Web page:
The Past involves four siblings: Harriet, Alice, Fran, and Roland. They all get together for a summer holiday in Kington. It’s possibly their last holiday together in Kington because they are thinking about selling the house, which belonged to their grandparents. Along for the ride are Fran’s two children, Ivy and Arthur; Roland’s new wife Pilar and his daughter, Molly; and Alice’s ex-boyfriend’s son, Kasim.
One chapter can feature viewpoints from every single character, which I thought was cool. Sometimes it can get annoying to read a novel with just one point of view. It was a refreshing change of pace. One other thing that I found interesting about Hadley’s writing is that she didn’t use quotation marks for dialogue, but instead used a dash. I had never seen this style of writing before. It threw me off at first, but the further along I got in the book the more that I adjusted to it.
The characters talked a lot about the past so it was fitting that about halfway through the book the time period switches from the present to the past. During this part of the book, readers get viewpoints from the grandparents, the children’s mother, and Harriet and Roland when they were children. At this point in the book, Alice is a baby & Fran wasn’t born yet. Readers get to see what life was like for the family before everything changed.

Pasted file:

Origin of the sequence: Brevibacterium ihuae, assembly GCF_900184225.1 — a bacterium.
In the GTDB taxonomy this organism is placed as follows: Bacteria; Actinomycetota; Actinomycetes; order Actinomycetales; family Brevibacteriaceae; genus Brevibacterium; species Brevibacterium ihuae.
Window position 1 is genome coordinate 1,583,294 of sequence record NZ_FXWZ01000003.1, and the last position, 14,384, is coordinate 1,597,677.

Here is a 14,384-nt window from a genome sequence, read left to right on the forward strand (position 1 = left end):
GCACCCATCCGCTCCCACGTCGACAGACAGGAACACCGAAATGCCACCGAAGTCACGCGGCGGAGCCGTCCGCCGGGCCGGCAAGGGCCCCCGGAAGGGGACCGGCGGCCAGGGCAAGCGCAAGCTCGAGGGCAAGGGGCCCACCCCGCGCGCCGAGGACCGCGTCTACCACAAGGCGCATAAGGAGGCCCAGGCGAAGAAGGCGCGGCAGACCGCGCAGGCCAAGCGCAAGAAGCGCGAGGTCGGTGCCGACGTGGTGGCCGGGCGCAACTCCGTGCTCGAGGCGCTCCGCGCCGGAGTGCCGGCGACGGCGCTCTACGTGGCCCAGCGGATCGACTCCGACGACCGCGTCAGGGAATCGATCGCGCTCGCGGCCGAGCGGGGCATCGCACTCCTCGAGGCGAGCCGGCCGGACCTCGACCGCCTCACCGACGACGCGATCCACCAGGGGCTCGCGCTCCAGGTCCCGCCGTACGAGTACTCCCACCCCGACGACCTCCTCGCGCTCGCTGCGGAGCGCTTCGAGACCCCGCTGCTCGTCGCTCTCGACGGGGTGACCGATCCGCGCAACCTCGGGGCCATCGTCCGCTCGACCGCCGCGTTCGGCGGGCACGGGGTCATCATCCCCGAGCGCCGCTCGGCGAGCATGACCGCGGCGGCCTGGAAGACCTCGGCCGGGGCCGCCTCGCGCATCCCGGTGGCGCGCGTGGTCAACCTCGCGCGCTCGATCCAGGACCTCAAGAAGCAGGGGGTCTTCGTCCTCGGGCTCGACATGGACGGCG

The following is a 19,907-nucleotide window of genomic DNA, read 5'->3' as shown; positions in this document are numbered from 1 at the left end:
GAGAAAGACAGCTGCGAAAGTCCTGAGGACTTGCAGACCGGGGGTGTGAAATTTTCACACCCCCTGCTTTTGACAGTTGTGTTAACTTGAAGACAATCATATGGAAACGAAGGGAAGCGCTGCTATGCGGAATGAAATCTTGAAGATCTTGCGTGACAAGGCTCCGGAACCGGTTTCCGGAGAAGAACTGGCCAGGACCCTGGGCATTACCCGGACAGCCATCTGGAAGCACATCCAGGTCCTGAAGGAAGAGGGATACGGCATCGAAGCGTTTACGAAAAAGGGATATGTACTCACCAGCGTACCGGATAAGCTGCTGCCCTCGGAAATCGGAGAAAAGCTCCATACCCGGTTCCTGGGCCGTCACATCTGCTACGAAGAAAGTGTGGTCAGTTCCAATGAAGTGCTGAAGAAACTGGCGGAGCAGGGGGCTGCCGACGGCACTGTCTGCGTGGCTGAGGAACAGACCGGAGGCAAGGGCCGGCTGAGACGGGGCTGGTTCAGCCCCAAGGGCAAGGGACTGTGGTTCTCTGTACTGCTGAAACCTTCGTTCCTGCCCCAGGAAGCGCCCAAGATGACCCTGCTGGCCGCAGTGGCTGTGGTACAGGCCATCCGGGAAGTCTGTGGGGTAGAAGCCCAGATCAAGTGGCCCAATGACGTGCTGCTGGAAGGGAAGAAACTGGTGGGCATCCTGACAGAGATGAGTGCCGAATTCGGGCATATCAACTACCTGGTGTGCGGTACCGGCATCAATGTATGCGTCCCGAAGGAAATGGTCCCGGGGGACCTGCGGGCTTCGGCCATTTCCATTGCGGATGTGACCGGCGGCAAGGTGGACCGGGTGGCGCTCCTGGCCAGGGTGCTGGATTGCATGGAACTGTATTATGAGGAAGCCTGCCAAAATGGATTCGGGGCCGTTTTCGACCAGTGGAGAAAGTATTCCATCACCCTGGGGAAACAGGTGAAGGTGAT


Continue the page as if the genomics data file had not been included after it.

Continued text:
The big moment that changed the siblings’ lives is when their mother dies of cancer. Then years later the grandfather dies and the grandmother soon after. We also get introduced to the siblings’ father, whom the mother left because he had an affair. After the mother dies, the father goes off with another woman and the children never see him again. This part of the story helps readers to understand why the siblings are the way that they are as adults. I noticed some characteristics of each sibling in their mother.
The story then switches from the past back to the present and wraps up all of the mini story lines in the novel. Without giving anything away, I will say that the past and the present connect at the end of the novel…sort of. The ending left me with more questions than answers, which was annoying.